Beyond The Mainstream Media: Understanding The Food Crisis genre: Econ-Recon & Video-Philes

When I traveled around the world, one of the most notable differences was the character and content of television news. The primary distinction seems to be a matter of depth...meaning the news in other regions isn't just presented in short sound bites. Granted, we have programs in the U.S. that provide detailed reports on topics of interest, however, they are in short supply when compared to many other countries and they aren't typically included as part and parcel of the traditional news cycle.

The following segment, from al Jazeera, on the growing global food crisis is an example of the kind of reporting we see less of in the United States. The report is a lengthy discussion intended to provide some understanding of the factors that are contributing to the food crisis as well as to explore the changes or solutions that might help alleviate it.

It is also notable in the format in which it is presented. When watching U.S. news...primarily on cable networks...the format usually includes participants with two diametrically opposing views offering the talking points of their political constituents and attempting to talk over each segments that might last at most ten minutes...and frequently far shorter.

To understand the distinction, I would offer that the U.S. equivalent wouldn't be found in television broadcasting - rather it is in fact National Public Radio (NPR). If you've listened to NPR, they frequently explore topics that are receiving sparse coverage on the television networks. One can also find more in-depth stories on Public Broadcasting Service (PBS) though many of these programs follow the network format that includes a point - counterpoint approach.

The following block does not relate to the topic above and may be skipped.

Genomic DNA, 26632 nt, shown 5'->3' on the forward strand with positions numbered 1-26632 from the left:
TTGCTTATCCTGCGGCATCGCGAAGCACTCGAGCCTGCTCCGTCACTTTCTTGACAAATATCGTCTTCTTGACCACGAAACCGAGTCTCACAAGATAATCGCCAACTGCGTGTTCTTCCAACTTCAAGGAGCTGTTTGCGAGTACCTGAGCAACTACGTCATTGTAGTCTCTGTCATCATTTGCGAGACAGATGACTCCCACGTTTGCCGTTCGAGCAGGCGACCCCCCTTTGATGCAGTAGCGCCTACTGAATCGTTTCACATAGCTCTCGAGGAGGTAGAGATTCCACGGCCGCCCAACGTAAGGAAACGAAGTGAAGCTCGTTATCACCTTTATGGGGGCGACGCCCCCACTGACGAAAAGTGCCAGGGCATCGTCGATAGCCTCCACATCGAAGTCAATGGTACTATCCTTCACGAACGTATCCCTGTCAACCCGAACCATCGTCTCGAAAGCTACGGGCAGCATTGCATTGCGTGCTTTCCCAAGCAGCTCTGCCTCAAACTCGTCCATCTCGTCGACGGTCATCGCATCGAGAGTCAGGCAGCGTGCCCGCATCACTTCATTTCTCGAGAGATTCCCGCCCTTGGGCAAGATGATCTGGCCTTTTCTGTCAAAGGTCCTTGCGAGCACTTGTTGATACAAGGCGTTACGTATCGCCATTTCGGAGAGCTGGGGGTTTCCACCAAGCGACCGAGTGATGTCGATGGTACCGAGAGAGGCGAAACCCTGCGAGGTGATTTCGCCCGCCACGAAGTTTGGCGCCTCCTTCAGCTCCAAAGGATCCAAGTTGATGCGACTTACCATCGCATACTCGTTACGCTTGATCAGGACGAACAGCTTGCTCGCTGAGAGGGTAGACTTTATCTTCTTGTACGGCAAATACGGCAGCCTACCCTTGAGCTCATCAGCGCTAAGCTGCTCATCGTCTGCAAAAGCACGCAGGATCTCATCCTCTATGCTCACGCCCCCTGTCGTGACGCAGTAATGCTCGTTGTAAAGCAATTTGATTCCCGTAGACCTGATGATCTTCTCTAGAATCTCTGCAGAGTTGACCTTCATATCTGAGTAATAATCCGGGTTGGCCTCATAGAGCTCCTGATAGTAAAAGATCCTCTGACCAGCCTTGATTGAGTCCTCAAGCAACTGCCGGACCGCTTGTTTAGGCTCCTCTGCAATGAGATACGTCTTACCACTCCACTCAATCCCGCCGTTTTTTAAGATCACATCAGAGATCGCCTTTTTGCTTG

Granted, my observations are more anecdotal than scientific but I suspect there is merit none the less. It appears that we Americans have become content with receiving our news in abbreviated form...delivered by partisans sharing talking points that have first been vetted by focus groups. I think it would make more sense if the American voter functioned like the focus group...taking the time to explore the ins and outs of a topic before making any conclusions while skipping the partisan spoon feeding we've come to accept. Don't hold your breath on that happening any time soon.

If you'll take the time to watch the following report, I suspect you may concur with my speculation. Regardless, you will certainly learn that the food crisis is far more complex than can be explained in thirty seconds. It might also demonstrate that our efforts to reduce every issue to a two-sided topic fully ignores that our world needs to be understood as a complicated multi-dimensional construct whereby every action has the potential for unintended consequences. Finally, it might begin to explain why much of the rest of the world has begun to suspect that Americans are increasingly tone deaf.

Understanding The Food Crisis - Part One

Understanding The Food Crisis - Part Two

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Our understanding of the world around us is often delivered to us by the mainstream media in short sound bites. Globalization makes our limited awareness a liability. The current food crisis is an excellent example of our need to view issues beyond our... [Read More]

Tracked on May 16, 2008 10:49 AM

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